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Love, making all things elfe his foes,
Like a fierce torrent, overflows
Whatever doth his course oppose

This was the cause the poets fung,
Thy mother from the sea was sprung,
But they were mad to make thee young.

Her father, not her son, art thou :
From our defires our actions grow;
And from the cause th' effect muft flow,

Love is as old as place or time ;
'Twas he the fatal tree did climb,
Grandfire of father Adam's crime.

Well may'st thou keep this world in awe;
Religion, wisdom, honour, law,
The tyrant in his triumph draw.

'Tis he commands the powers above ; Phæbus resigns his darts, and Jove His thunder, to the God of Love.

To him doth his feignd mother yield;
Nor Mars (her champion) 's flaming shield
Guards him, when Cupid takes the field.

He clips Hope's wings, whose airy bliss
Much higher than fruition is ;
But less than nothing, if it miss.


When matches Love alone projects,
The cause transcending the effects,
That wild-fire's quench'd in cold neglects.

Whilft those conjunctions prove the best,
Where Love 's of blindness dispossest,
By perspectives of intereft.

Though Solomon with a thousand wives,
To get a wise successor strives,
But one (and he a fool) survives.

Old Rome of children took no care,
They with their friends their beds did share,
Secure t'adopt a hopeful heir.

Love, drowsy days and stormy nights
Makes ; and breaks friendship, whose delights
Feed, but not glut our appetites.

Well-chosen friendship, the most noble
Of virtues, all our joys makes double,
And into halves divides our trouble.

But when th' unlucky knot we tie,
Care, avarice, fear, and jealousy,

Make friendship languish till it die.
The wolf, the lion, and the bear,
When they their prey in pieces tear,
To quarrel with themselves forbear.

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Yet timorous deer, and harmless sheep,
When love into their veins doth creep,
That law of nature cease to keep.

Who then can blame the amorous boy,
Who, the fair Helen to enjoy,
To quench his own, set fire on Troy?
Such is the world's preposterous fate,
Amongst all creatures, mortal hate
Love (though immortal) doth create.

But love may beasts excuse, for they
Their actions not by reason sway,
But their brute appetites obey.

But man 's that savage beast, whose mind
From reason to self-love declin'd,
Delights to prey upon his kind.


and Burial amongst the ancient Poets.

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Chaucer, like the morning star,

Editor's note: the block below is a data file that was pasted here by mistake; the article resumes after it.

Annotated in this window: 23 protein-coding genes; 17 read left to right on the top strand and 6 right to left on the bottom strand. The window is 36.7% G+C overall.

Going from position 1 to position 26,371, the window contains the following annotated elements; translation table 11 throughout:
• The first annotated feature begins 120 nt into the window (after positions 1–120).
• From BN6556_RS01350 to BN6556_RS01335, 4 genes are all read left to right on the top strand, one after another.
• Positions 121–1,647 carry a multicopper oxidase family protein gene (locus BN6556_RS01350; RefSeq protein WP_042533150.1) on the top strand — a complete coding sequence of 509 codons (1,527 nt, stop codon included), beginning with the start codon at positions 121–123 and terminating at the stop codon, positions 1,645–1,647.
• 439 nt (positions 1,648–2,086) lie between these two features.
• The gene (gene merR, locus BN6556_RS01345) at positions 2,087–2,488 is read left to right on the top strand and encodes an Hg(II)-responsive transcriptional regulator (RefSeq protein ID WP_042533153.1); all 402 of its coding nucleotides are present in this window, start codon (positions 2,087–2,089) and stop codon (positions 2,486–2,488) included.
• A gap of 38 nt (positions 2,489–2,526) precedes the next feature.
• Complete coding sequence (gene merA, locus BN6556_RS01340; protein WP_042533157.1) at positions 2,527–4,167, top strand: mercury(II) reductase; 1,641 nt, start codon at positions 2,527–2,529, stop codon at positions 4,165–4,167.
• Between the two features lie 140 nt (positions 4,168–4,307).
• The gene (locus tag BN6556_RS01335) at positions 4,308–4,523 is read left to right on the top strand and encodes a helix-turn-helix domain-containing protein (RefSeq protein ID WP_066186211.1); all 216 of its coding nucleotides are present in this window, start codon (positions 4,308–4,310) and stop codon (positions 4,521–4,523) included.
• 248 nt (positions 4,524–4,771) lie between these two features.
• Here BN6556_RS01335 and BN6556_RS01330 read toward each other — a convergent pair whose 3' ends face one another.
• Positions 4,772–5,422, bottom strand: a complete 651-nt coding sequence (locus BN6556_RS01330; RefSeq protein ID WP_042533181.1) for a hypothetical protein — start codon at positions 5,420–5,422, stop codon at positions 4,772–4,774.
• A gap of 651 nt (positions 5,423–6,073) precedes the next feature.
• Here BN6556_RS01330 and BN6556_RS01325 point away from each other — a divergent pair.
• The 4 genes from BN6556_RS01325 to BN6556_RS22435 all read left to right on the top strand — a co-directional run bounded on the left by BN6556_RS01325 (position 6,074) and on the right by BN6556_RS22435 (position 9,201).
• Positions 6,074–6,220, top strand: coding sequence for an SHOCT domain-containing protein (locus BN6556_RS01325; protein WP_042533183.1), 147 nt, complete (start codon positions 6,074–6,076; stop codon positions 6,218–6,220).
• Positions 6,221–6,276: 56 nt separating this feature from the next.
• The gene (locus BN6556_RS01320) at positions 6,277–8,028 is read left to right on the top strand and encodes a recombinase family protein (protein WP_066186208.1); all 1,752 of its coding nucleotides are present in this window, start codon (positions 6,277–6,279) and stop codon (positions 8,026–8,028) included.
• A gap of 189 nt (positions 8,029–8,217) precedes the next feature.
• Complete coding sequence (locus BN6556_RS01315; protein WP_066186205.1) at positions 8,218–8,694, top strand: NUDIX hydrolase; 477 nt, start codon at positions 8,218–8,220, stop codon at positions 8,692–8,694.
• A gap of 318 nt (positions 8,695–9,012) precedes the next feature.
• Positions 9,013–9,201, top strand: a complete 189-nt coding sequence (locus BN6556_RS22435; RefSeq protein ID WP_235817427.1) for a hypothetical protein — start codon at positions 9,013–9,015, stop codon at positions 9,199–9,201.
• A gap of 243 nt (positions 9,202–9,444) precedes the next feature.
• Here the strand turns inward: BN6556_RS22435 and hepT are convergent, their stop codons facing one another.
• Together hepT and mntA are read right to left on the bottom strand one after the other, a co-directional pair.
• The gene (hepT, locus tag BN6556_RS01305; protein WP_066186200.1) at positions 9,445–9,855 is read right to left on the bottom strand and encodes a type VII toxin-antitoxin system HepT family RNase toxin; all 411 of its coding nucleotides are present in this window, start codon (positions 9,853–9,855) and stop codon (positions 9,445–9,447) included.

To us discovers day from far ;
His light those mists and clouds diffolvid,
Which our dark nation long involv'd :
But he descending to the shades,
Darkness again the age invades.
Next (like Aurora) Spenser rose,
Whose purple blush the day foreshews ;


The other three, with his own fires,
Phæbus, the poets' god, inspires ;
By Shakespeare's, Jonson's, Fletcher's lines,
Our stage's lustre Rome's out-shines :
These poets near our princes sleep,
And in one grave their mansion keep.
They liv'd to see so many days,
Till time had blasted all their bays :
But cursed be the fatal hour
That pluck’d the fairest, sweetest flower
That in the Muses' garden grew,
And amongst wither'd laurels threw.
Time, which made them their fame out-live,
To Cowley scarce did ripeness give.
Old mother Wit, and Nature, gave
Shakespeare and Fletcher all they have;
In Spenser, and in Jonson, Art
Of flower Nature got the start;
But both in him so equal are,
None knows which bears the happiest share :
To him no author was unknown,
Yet what he wrote was all his own ;
He melted not the ancient gold,
Nor, with Ben Jonson, did make bold
To plunder all the Roman stores
Of poets, and of orators :
Horace's wit, and Virgil's state,
He did not steal, but emulate !
And when he would like them appear,
Their garb, but not their cloaths, did wear :
He not from Rome alone, but Greece,
Like Jason, brought the golden fleece ;
To him that language (though to none
Of th’ others) as his own was known.
On a stiff gale (as Flaccus sings)
The Theban fwan extends his wings,
When through th'atherial clouds he flies,
To the same pitch our swan doth rise ;
Old Pindar's fights by him are reach'd,
When on that gale his wings are stretch'd ;)
His fancy and his judgment such,
Each to the other seem'd too much,
His fevere judgment (giving law)
His modest fancy kept in awe :
As rigid husbands jealous are,
When they believe their wives too fair.
His English streams so pure

did flow,
As all that saw and tasted know.
But for his Latin vein, so clear,
Strong, full, and high it doth appear,
That were immortal Virgil here,
Him, for his judge, he would not fear;
Of that great portraiture, so true
A copy, pencil never drew.
My Muse her fong had ended here,
But both their Genii straight appear,
Joy and amazement her did strike,
Two twins she never saw so like.
'Twas taught by wise Pythagoras,
One foul might through more bodies pafs.

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